Some of these subfractions are only found in very minute amounts in cow’s milk, normally at less than one percent (e.g., lactoferrin, lactoperoxidase, etc.)
The medicinal properties of whey have been known for centuries. For example, an expression from Florence, Italy. Circa 1650, was "Chi vuol viver sano e lesto beve scotta e cena presto" which translates into English as "If you want to live a healthy and active life, drink whey and dine early."
Another expression from Italy regarding the benefits of whey (circa 1777) was "Allevato con la scotta il dottore e in bancarotta." Which translates into English "If everyone were raised on whey, doctors would be bankrupt.”
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The perfect food for your personal weight loss program as a meal replacement protein shake (MRP) or used to help gain weight when used between meals. SuperFood in an energizing smoothie, or with your favorite fresh fruit juice as a complete protein powder MRP. You’ll taste the difference. Guaranteed...SuperFood is SUPER FOOD milk & egg complete protein powder
SUPER FOOD tm COMPLETE PROTEIN POWDER MEAL REPLACEMENT:
Athletes & Bodybuilders
Meal Supplement Formula
Serving Size 42 grams (3 heaping Tbsp.)
Servings Per Container 21
Amount Per Serving Calories 160 Calories from Fat 10
% Daily Values* Total Fat 1 gr. 2% Saturated Fat 0 gr. 0% Cholesterol less than 5 mg. 1% Sodium 240 mg. 10% Potassium 550 mg. 16% Total Carbohydrates 17 gr. 6% Dietary Fiber 0 gr. 0% Sugars 16 gr. 0% Protein 21 gr. 42% Calcium 50% Thiamine 70% Riboflavin 70% Niacin 30% Isoleucine* 1117 mg Leucine* 1875 mg Lysine* 1545 mg Methionine* 517 mg Cystine* 150 mg Phenylalanine* 990 mg Threonine* 847 mg Tryptophan* 270 mg Valine* 1260 mg
* Percent Daily Values are based on a 2,000 calorie diet.
** Essential Amino Acids
Other Amino Acids: Histidine, Arginine Aspartic Acid, Serine, Blutamic Acid, Proline, Glycine, Alanine, Tyrosine
HIGHEST QUALITY PROTEIN POWDER AVAILABLE
WEIGHT LOSS: USE FOR MEAL REPLACEMENT
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GAIN WEIGHT: USE BETWEEN MEALS
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Super Food has a clean fresh taste so that you can create your own protein shake. Simply add Super Food to your favorite fruit juice or milk and add fresh or frozen fruit (ice cubes optional) and blend in a blender.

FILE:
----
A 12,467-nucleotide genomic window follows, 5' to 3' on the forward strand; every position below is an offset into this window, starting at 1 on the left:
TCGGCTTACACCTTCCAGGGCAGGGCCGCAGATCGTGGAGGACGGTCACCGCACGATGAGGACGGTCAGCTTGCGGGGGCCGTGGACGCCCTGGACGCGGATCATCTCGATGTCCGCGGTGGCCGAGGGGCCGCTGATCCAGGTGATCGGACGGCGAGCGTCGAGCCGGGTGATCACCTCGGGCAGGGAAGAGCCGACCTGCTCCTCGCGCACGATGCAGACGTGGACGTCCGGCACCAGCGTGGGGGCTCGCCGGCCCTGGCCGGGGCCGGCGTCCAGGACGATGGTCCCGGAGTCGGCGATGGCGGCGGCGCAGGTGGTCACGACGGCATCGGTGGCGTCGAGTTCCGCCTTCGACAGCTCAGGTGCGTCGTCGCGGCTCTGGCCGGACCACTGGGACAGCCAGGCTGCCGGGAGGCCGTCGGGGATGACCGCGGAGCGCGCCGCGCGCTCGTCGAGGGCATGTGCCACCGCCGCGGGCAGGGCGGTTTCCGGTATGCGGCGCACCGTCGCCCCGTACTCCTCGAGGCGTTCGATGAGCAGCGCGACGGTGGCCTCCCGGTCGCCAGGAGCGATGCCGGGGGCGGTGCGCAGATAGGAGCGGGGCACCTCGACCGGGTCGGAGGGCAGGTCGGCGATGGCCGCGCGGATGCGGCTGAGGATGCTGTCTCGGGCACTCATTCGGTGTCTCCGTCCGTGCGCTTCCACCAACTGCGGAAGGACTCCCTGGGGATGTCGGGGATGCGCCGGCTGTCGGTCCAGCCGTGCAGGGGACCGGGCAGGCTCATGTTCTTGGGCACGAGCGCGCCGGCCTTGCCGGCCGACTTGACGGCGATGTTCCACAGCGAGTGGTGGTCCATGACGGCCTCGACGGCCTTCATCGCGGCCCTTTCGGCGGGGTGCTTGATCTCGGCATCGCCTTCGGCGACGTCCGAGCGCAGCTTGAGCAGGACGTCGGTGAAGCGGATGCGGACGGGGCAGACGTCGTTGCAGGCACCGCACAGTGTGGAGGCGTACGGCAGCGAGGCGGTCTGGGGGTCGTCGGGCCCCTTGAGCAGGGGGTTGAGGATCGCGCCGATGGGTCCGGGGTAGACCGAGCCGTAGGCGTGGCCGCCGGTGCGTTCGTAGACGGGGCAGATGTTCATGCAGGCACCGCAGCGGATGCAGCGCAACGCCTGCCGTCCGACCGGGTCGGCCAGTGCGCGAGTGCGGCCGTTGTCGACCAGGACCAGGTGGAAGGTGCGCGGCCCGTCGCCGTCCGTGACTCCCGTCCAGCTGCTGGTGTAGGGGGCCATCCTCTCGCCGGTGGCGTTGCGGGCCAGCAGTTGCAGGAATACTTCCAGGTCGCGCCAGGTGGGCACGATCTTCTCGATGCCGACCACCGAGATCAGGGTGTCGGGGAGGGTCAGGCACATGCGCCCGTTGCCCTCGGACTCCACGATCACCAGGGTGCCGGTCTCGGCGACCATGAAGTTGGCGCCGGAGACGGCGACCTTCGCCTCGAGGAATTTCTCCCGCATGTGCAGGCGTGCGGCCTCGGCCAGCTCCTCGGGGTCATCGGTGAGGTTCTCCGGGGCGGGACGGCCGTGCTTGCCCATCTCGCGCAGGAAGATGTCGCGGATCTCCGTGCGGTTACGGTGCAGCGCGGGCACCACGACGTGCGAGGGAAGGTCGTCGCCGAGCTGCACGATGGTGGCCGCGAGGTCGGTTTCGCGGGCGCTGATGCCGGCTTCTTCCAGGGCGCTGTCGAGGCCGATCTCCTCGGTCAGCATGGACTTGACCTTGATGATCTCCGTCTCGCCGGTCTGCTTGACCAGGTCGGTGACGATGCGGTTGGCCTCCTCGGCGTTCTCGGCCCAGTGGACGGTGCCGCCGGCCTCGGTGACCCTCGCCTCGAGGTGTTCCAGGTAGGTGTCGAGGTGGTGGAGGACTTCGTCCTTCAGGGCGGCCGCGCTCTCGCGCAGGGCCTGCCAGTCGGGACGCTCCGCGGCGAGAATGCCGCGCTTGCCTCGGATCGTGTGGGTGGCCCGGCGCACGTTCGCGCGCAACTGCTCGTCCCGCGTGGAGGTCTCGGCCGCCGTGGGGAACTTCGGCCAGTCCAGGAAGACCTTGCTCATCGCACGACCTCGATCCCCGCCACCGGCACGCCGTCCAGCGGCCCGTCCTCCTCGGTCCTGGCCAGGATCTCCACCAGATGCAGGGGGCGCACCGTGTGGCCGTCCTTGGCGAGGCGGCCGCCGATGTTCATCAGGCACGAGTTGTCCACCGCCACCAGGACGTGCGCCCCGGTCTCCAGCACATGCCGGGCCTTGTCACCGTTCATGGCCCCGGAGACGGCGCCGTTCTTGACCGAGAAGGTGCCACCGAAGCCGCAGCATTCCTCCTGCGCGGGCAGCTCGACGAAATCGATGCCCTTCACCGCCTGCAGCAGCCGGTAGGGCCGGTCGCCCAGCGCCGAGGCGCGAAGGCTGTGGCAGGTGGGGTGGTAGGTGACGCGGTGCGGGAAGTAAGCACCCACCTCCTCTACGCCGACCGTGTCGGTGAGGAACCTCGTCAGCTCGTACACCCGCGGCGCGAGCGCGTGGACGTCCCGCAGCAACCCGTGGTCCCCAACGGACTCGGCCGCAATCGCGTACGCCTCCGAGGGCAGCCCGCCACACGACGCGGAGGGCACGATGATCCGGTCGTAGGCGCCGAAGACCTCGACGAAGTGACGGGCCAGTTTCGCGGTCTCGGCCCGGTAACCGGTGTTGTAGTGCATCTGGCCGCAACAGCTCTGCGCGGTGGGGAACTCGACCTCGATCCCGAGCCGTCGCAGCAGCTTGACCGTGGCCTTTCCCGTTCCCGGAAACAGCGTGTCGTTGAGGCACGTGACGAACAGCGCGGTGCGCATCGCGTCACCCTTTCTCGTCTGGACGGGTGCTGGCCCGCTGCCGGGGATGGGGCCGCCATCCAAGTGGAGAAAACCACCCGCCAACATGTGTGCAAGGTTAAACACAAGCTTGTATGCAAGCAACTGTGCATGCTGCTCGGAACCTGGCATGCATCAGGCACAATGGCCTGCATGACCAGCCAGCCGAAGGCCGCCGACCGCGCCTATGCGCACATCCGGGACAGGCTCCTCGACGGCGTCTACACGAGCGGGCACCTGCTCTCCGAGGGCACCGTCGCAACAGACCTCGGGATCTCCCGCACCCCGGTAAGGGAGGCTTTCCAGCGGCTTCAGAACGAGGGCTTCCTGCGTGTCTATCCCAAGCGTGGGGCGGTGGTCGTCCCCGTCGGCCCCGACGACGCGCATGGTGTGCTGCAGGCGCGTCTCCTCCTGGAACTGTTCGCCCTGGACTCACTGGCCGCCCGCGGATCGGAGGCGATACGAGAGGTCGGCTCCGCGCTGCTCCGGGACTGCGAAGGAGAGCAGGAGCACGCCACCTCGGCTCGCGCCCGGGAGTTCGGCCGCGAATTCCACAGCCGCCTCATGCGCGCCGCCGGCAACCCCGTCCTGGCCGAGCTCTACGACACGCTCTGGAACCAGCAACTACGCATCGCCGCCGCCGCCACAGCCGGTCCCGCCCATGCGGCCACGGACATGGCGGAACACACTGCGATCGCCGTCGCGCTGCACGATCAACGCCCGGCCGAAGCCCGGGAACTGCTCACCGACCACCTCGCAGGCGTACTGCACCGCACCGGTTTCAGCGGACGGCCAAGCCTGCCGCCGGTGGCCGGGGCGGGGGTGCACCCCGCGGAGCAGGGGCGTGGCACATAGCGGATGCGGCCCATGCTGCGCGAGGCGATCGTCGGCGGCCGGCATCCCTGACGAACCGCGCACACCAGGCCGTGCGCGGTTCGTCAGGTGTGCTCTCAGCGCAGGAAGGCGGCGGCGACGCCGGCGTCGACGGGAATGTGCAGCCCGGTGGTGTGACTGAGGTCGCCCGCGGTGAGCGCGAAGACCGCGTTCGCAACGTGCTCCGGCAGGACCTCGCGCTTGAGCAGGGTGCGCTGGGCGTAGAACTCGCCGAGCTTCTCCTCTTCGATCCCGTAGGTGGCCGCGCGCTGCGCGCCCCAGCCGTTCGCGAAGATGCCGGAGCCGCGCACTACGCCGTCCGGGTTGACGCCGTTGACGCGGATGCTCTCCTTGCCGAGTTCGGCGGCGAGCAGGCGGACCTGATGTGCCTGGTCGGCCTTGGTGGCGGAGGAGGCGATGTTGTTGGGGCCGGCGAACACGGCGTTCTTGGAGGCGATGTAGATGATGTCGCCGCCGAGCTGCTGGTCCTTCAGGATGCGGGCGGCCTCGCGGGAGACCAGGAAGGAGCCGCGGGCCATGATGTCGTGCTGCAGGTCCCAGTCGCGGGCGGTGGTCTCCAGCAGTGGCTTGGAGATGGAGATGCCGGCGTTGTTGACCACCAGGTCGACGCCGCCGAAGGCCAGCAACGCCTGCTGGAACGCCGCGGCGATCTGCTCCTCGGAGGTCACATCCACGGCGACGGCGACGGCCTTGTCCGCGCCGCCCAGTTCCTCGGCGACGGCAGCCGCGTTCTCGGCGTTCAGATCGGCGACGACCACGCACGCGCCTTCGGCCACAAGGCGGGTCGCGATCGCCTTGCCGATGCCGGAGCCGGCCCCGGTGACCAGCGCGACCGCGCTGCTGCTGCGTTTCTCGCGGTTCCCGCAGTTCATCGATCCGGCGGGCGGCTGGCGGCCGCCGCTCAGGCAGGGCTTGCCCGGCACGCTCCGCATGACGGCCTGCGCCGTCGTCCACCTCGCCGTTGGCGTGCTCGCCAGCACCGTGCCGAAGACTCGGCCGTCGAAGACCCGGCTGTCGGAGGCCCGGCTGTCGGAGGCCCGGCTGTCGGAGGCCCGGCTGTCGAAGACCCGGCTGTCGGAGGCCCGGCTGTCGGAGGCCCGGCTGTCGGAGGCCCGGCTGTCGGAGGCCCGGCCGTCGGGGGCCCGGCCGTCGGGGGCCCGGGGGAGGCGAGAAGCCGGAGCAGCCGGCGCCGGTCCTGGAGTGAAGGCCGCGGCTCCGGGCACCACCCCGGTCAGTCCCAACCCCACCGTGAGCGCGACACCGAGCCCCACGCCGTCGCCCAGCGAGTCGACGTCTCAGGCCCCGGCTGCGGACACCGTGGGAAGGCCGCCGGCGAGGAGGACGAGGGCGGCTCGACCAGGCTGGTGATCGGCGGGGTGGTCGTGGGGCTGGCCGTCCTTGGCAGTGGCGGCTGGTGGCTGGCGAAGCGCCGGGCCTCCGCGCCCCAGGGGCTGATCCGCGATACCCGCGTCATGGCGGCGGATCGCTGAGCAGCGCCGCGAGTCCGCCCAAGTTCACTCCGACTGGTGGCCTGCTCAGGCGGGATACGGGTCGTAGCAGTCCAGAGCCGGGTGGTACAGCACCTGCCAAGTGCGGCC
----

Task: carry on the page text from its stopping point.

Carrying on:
100% Natural, High Quality Protein Weight Loss-Meal Replacement
SUPER FOOD is made from 100% natural sources (milk and egg) providing a great tasting, sugar free, cholesterol free protein powder for a low calorie, low-fat nutritious drink.
Super Food has a clean, fresh taste so that you can create your own protein shake.
Every day millions of cells in your body wear out, die and must be replaced. Only protein contains a class of nitrogenous compounds necessary to build new cells. This wearing out and renewal process goes on regardless of your age. Protein (including the eight essential amino acids) is indispensable because it is not stored by the body, Without a proper intake of nitrogen-releasing foods, the body cannot function properly, and growth is impossible.
RESEARCH & STUDIES:There are numerous studies covering the positive benefits and importance of protein and amino acids to proper body functioning and optimized health.
DOSES & DIRECTIONS:Adults should take 2-3 heaping teaspoons per shake, 1-2 per day or as directed by physician.
Simply add Super Food to your favorite fruit juice or milk; add fresh or frozen fruit (ice cubes optional), and blend in a blender.
INGREDIENTS:All Natural Milk & Egg Protein base with Amino Acids, non-fat milk solids, calcium sodium caseinate, dried egg white, lecithin, niacinamide, Papaya Enzymes, natural food flavoring
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*These statements have not been evaluated by the Food and Drug Administration.
This product is not intended to diagnose, treat, cure or prevent any disease